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No. 466:
Icons of Women in Science

Today, a different look at gender and science. The University of Houston's College of Engineering presents this series about the machines that make our civilization run, and the people whose ingenuity created them.

Germany is the fatherland to Germans. Russia is her people's motherland. When you go fishing your boat is a she, but the fish you catch are male: "Lookit him, ain't he a big sucker!"

So how about science? Is it male or female? Francis Bacon, who set the new agenda for experimental science in 1620, said:

The empire of man over things is founded on the ... sciences ... for nature is only to be commanded by obeying her.

He meant that we must observe nature and learn her rules before we exert technological control over her. We must submit before we master. Bacon's tenet of faith is shot through with notions of male/female roles. The active human species is man. Nature is she. Nature is mother whom the male son will eventually command. But she is, nonetheless, mother.

Female imagery lingers in science 200 years after Bacon. Over and over, scientists portrayed their work as female. The frontispiece of a late Galileo book shows two women. One is Natural Philosophy. The other is Mathematics.

Historian Lhonda Schiebinger tells about 18th-century imagery in books on science. The frontispiece of Lemery's 18th-century book on "Chymistry" shows chemistry as a beautiful lady. She's shown bare-breasted -- probably because she offers us the naked truth.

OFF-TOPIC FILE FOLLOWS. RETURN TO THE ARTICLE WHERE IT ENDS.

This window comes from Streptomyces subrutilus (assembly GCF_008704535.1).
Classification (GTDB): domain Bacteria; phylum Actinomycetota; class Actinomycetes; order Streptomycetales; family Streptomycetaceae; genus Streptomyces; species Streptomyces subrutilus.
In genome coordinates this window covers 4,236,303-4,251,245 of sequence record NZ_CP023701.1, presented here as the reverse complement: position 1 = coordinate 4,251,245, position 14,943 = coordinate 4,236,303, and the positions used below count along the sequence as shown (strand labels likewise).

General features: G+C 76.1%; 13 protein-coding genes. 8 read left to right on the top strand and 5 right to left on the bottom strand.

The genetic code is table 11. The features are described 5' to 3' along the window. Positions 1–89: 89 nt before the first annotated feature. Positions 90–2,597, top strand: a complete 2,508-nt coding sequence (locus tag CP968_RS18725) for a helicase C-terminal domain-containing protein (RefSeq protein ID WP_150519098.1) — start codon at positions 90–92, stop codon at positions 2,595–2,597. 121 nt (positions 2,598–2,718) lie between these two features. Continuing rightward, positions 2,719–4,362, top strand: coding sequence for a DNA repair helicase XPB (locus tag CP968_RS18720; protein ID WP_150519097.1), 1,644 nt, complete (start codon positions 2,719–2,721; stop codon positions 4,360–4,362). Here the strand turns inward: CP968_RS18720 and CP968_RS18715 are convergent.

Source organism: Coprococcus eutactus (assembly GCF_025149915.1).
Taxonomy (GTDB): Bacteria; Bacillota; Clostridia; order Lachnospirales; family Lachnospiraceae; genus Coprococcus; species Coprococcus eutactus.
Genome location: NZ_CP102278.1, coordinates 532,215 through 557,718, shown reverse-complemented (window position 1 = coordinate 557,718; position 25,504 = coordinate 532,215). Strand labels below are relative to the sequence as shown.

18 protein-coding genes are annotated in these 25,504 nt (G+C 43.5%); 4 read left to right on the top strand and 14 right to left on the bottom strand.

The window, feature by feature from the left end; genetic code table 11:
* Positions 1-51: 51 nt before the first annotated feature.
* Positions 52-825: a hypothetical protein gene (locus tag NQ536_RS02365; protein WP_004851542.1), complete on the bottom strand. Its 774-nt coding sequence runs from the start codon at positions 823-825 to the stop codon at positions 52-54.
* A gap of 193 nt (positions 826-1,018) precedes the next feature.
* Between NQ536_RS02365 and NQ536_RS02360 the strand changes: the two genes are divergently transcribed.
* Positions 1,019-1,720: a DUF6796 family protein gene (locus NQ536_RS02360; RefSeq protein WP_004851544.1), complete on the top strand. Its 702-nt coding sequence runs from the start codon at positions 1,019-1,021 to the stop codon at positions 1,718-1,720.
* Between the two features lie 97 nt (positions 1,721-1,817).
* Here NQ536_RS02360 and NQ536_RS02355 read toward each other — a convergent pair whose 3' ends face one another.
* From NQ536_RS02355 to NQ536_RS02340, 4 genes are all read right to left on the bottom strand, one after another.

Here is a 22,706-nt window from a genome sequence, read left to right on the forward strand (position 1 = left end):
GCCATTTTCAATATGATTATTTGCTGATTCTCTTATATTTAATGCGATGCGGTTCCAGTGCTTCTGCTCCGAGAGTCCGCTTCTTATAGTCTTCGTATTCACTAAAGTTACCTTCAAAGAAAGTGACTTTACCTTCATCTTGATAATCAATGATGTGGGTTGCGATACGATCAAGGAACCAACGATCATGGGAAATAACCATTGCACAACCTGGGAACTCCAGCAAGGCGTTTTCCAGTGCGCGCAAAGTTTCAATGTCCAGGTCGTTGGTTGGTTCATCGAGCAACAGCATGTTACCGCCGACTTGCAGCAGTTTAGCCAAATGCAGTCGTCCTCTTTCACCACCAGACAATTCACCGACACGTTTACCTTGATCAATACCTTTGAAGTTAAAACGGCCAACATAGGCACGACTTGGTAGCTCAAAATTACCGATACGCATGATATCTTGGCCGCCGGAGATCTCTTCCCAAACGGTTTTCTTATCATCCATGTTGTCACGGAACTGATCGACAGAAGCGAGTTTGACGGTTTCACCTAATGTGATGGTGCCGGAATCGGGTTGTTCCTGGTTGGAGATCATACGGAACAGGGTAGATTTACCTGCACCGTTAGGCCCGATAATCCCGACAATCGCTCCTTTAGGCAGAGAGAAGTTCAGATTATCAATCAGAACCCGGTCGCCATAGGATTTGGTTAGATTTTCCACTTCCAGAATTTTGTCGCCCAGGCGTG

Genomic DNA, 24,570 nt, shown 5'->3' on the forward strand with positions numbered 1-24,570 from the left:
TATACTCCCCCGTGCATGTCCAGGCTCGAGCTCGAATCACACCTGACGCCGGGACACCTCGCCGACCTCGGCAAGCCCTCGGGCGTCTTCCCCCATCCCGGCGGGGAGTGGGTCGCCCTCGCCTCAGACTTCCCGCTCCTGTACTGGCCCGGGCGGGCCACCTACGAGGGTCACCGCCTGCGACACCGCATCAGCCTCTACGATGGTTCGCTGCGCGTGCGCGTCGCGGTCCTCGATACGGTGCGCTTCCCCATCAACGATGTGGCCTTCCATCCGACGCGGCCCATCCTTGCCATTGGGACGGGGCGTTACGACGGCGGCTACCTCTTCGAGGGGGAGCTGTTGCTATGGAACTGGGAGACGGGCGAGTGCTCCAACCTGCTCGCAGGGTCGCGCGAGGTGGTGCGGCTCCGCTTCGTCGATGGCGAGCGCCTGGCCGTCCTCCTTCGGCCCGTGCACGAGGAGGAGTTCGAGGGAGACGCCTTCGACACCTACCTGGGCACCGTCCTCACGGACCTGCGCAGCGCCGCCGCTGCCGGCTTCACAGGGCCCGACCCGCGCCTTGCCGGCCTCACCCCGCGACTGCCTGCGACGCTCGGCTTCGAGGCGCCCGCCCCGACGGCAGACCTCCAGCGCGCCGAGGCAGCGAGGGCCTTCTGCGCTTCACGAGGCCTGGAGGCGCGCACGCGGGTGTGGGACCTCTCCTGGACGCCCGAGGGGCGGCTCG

Emilie du Châtelet published a book on physics in 1740. In the frontispiece, she herself ascends to a temple where naked truth -- a woman -- awaits her. Five of the sciences watch her ascend. They're all women.

That imagery declined in the 18th century. The frontispiece of Newton's book on calculus shows only men making measurements. The philosopher Kant didn't only attack female imagery. He thought women had no business studying science. He wrote:

A woman ... who engages in debate about the intricacies of mechanics, like the Marquise du Châtelet, might just as well have a beard ...

Science turned into serious business in the 1840s. It became professional. No more female face! In fact, no more embodiment of any kind! If we wanted to portray science, we did it the way Newton had. We showed men engaged in science. As we did so the field became more impenetrable to women than ever.

Rousseau played a part in driving women out. He argued that they hurt the style of science. Rousseau saw science as male combat. And so it often is. One modern observer calls science a system in which not the best, but the best-defended, idea prevails. What science really needs is less of that. It needs the same male-female balance that Rousseau tried to take from it. The good news is that science is finally finding ways to achieve that balance today.

I'm John Lienhard, at the University of Houston, where we're interested in the way inventive minds work.

(Theme music)

Schiebinger, L., The Mind Has No Sex. Cambridge, MA: Harvard University Press, 1989, Chapter 5.